Today, hybrid and remote work environments are the norm across industries. And without physical office spaces or the requirement for employees to work from designated locations, organizations are widening their talent pools and building global teams of employees, regardless of their geographical location.
While limits on global travel have loosened, many businesses are still embracing the flexibility that virtual workforces offer, which in turn has demanded new strategies and processes that support global teams.
With employees spanning different time zones and geographical locations, critical face time between leaders and employees can be challenging, particularly for bootstrapped startups that rely heavily on collaboration between engineering, sales and operations to ignite growth.
At Tellius, we’ve experienced this first hand with our teams in the US and India — all while managing the same pandemic-related market challenges that many organizations faced in the last two years. To sustain business continuity and achieve growth goals, we built a global strategy that keeps employees engaged and informed while also ensuring a collaborative and united work environment.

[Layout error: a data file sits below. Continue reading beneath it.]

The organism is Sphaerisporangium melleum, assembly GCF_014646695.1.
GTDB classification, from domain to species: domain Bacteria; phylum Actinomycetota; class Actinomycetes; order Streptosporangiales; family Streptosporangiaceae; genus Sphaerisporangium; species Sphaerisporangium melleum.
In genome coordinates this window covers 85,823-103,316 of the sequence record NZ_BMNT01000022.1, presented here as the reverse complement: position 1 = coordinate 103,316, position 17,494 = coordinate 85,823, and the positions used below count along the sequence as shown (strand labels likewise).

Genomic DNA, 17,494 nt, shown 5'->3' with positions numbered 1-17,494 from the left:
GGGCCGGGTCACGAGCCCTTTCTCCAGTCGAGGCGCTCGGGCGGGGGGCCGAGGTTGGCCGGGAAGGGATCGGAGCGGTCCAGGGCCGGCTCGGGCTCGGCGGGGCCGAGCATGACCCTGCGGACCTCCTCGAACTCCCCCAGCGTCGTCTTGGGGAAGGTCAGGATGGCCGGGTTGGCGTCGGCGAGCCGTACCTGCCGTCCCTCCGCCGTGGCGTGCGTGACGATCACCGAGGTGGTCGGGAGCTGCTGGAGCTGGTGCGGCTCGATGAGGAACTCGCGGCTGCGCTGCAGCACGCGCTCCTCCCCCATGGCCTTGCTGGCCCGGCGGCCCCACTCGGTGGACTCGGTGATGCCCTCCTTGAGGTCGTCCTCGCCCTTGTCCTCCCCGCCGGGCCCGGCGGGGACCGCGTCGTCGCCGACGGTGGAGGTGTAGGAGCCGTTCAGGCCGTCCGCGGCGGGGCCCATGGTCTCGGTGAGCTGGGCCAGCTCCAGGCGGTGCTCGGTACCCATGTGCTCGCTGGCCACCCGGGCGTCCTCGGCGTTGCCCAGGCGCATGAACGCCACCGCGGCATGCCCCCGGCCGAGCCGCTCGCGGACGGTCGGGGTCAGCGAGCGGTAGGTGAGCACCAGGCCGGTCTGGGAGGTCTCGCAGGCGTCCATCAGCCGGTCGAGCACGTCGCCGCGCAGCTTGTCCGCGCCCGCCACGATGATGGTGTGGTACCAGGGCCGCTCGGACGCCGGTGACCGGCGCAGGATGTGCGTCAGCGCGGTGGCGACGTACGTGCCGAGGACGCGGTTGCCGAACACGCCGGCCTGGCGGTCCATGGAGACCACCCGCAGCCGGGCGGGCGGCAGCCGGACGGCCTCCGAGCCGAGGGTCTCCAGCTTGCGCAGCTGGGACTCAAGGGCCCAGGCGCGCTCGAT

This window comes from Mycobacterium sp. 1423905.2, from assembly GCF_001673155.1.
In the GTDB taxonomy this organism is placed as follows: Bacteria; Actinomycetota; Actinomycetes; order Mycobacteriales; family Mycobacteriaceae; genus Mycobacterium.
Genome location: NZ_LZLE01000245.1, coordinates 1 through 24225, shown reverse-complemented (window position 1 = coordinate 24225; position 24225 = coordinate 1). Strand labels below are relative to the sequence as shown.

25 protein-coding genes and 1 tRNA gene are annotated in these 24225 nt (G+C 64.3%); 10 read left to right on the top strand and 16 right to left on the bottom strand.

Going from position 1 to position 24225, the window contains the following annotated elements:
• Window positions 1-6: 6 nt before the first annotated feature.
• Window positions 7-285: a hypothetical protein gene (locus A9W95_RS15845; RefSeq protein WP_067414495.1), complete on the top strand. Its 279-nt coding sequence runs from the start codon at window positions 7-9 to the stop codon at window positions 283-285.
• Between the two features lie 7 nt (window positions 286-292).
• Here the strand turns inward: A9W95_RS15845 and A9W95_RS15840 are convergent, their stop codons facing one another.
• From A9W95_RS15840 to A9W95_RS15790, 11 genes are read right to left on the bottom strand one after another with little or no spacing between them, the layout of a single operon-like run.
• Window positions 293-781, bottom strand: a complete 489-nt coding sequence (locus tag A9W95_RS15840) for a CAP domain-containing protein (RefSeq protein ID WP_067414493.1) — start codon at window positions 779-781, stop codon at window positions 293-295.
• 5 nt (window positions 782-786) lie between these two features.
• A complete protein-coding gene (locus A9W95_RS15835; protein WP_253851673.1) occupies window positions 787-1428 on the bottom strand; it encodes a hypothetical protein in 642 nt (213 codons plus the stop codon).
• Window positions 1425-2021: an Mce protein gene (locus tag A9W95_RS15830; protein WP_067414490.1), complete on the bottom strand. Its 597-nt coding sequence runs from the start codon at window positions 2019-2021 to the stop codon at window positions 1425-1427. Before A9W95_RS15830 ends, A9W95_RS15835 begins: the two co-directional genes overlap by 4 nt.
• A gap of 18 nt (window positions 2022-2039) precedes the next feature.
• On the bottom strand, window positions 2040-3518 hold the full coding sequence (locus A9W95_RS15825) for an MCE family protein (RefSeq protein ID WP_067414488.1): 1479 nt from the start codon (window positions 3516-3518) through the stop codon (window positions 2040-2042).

Here are the four pillars that have been critical to this global business strategy.
Embracing hybrid workforces
One positive workplace trend that the pandemic brought was accepting hybrid workforces to be just as productive as physical ones, and that also applies to global teams. The key to any hybrid or global work environment is keeping employees connected and determining the best ways to address both culture and location.
For example, even when the world feels normal again, physical presence may not be necessary for productive business operations. Further, more flexible work environments allow employees to reallocate commuting costs and can provide significant savings for businesses on travel spending.
Keeping global employees connected can be challenging, but is feasible with proper communication platforms that seamlessly connect hybrid and global workplaces. At Tellius, we leverage common platforms like Zoom and Slack, as well as Loom, which nicely merges text and video into one channel.
We try to leverage video as much as possible, as it is more expressive and authentic when communicating and is the closest to replicating physical interactions. Video communication also allows for employees to see how colleagues are thinking and reacting to situations, which is critical for healthy business communication.